Using Google Scholar – some tips


Whilst it may lack the powerful filters and quality content of our business databases, Google Scholar is a quick and easy search tool that focusses on academic material (Google is a little sketchy on defining what this actually is).

Setting up Google Scholar

When you are working on campus Google Scholar should be automatically configured to link in with Swansea University’s “iGetIt” service so you can check for the full text of articles where a direct PDF link is not provided. If you want to set up your own devices to work this way, we have a handy guide:

Connecting to Swansea University resources through Google Scholar (PDF)

Using Google Scholar with EndNote / EndNote Online

The guide above also links to information on using Google Scholar with EndNote or EndNote Online. Unfortunately you can only import one reference at a time.

Keep up to date: alerts

You can set up Google Scholar alerts so that you are emailed when new content appears matching search terms that you specify. More info on Google’s website.

Discovery of more recent papers

If you find a really good article on Google Scholar, you can use the “Cited By” link underneath the result listing to see what other papers have included your article in their reference list. This can be a good way to discover further useful material that has been written after your article (and which may therefore be more up to date).

Screenshot showing the "Cited By" link underneath a Google Scholar result

Learn More

Google Scholar has its own blog where you can read more in-depth articles and learn the latest news. A recent article goes into great depth on “Using Google Scholar in Scholarly Workflows“.

Short cuts to finding quality journal articles

Our two biggest business databases (EBSCO Business Source Complete and Proquest Business Collection) are excellent places to look for journal articles for an assignment. Given that many assignment briefs specifically ask for students to find “academic journals”, “quality journal articles” or “academic literature” it is particularly useful that both our databases allow you to filter results to academic journals. However, they both do this slightly differently…

EBSCO Business Source Complete has the option both before and after searching to limit your results to “Scholarly (Peer Reviewed) Journals”. You can also use their “Source Type” filter to select “Academic Journals”:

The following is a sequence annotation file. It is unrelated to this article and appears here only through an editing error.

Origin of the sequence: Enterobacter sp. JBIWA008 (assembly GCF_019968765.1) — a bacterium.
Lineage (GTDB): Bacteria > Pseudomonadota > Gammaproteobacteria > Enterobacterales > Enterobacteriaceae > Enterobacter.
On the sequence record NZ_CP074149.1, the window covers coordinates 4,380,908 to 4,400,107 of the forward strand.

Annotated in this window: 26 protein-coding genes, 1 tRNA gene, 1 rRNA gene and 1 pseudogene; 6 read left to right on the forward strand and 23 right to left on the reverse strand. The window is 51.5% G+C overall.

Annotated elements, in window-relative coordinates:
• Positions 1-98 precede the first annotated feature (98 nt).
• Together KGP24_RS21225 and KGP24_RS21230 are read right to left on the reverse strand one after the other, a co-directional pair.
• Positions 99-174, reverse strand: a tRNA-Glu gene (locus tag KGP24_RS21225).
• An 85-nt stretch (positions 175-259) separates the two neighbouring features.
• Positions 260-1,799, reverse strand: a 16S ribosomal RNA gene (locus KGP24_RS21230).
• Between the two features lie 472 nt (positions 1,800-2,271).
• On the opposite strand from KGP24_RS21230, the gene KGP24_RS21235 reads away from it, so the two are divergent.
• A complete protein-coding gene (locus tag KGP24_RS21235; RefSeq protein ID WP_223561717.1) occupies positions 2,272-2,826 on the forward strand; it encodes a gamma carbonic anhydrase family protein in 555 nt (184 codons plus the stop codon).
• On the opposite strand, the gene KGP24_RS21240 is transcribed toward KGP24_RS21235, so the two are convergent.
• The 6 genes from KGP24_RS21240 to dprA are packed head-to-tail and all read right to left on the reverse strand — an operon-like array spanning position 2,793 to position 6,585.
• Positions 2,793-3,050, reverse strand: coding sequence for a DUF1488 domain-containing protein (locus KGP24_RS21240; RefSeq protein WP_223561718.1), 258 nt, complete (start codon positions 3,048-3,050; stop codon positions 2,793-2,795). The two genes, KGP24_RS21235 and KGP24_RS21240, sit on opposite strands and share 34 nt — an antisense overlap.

Screenshot of EBSCO search result filters showing "Academic Journals" option


EBSCO defines these as “Peer-reviewed journals are publications that include only those articles that have been reviewed and/or qualified by a selected panel of acknowledged experts in the field of study covered by the journal.” They also have further information on how they classify journals in their knowledge base which states that “Academic Journals” are ” journals that publish articles which carry footnotes and bibliographies, and whose intended audience is comprised of some kind of research community”.

Proquest Business Collection has two separate options:

Screenshot from Proquest showing the "peer reviewed" and "scholarly journals" options

“Peer reviewed” = defined as “a publication in which articles go through an official editorial process that involves review and approval by the author’s peers (people who are experts in the same subject area). Most (but not all) scholarly publications are peer reviewed. Some trade publications are peer reviewed. ProQuest uses Ulrichsweb as the primary reference source to categorize peer reviewed publications.”

“Scholarly Journals” = defined as “a scholarly journal is a publication that is authored by academics for a target audience that is mainly academic. The scholarly journal printed format isn’t usually a glossy magazine, and it is published by a recognized society with academic goals and missions. The ProQuest criteria states the publication must be academic in focus with the intent to report on or support research needs as well as advance one’s knowledge on a topic or theory. The publication will be targeted for professional or academic researchers and have in-depth analysis typically focusing on one discipline or academic field. The publication will likely be peer reviewed or refereed by external reviewers. The publisher should be a professional association or an academic press.”

The distinctions being made in the databases reflect the fact that:

  • Peer review is a quality assurance process which may be used by some non-academic journals too (e.g. trade publications)
  • “Academic” and/or “Scholarly” are used to designate that the journal is intended for an academic audience (or for researchers) and that articles will have footnotes and references in academic style.
  • Not all “academic” journals will be peer-reviewed – and for some “peer-reviewed” journals not ALL their content may be peer-reviewed (e.g. editorials, book reviews).

Whilst Google Scholar may state that it indexes “scholarly information” (precise definition not supplied), it is quick and easy to use our two databases with these filter options applied to make sure you are focussing on top quality material for assignments.